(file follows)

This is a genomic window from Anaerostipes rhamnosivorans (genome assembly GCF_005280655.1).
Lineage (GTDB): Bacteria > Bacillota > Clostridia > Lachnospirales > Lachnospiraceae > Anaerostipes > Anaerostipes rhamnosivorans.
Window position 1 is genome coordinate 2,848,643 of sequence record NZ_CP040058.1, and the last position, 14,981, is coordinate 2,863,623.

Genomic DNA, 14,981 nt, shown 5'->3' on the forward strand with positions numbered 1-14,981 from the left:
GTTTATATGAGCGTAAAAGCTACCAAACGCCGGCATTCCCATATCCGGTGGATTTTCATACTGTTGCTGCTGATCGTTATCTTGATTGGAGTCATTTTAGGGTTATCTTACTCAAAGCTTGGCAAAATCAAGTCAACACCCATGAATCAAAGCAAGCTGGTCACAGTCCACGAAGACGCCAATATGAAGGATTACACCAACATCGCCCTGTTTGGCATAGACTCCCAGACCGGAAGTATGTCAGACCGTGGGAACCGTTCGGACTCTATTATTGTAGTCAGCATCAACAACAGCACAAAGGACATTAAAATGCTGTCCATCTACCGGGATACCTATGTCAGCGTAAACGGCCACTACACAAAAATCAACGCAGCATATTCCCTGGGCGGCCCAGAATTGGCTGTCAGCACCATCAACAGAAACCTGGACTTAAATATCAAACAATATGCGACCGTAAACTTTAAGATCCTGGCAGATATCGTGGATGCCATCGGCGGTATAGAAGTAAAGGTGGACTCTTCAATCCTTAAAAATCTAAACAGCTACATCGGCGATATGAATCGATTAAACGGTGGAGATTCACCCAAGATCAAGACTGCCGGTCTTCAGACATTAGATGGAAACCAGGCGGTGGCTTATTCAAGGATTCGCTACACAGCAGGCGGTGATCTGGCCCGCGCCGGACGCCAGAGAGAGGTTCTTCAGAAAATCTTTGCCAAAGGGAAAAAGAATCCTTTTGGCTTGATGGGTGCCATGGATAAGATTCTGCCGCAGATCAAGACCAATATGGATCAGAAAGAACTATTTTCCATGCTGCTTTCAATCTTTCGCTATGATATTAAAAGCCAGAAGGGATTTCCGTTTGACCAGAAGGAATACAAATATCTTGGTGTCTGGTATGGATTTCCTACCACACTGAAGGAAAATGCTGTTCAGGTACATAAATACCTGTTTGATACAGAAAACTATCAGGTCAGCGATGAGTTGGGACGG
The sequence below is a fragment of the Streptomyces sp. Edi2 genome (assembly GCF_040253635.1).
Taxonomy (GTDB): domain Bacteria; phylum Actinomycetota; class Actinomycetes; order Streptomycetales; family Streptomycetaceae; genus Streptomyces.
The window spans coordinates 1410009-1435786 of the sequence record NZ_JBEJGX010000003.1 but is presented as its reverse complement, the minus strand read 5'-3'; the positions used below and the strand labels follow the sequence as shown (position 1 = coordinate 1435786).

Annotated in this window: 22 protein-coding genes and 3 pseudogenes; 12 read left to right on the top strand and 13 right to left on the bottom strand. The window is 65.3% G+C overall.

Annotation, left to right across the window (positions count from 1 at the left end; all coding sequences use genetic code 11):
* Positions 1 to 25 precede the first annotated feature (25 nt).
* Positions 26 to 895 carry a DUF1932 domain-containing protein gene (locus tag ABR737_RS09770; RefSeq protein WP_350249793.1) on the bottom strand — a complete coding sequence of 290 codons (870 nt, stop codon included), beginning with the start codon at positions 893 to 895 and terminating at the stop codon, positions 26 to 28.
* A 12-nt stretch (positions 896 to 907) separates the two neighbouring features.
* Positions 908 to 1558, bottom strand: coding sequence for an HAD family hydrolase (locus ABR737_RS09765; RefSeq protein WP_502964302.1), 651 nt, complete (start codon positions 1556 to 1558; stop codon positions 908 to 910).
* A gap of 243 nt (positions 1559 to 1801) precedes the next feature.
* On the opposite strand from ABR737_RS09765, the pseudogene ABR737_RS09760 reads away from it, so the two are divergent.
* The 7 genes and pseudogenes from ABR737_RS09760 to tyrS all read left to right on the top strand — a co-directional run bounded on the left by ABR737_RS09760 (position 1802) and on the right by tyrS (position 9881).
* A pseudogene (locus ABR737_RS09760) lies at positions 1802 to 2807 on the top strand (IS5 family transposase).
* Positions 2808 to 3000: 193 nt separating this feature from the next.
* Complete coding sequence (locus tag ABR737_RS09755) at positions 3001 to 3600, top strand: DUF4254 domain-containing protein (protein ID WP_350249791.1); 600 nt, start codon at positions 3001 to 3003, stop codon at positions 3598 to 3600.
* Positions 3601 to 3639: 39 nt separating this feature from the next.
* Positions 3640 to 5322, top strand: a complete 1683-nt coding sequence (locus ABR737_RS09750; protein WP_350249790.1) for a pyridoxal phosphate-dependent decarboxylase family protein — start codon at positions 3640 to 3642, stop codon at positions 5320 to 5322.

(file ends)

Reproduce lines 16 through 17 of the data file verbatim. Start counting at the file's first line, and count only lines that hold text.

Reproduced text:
* On the opposite strand from ABR737_RS09765, the pseudogene ABR737_RS09760 reads away from it, so the two are divergent.
* The 7 genes and pseudogenes from ABR737_RS09760 to tyrS all read left to right on the top strand — a co-directional run bounded on the left by ABR737_RS09760 (position 1802) and on the right by tyrS (position 9881).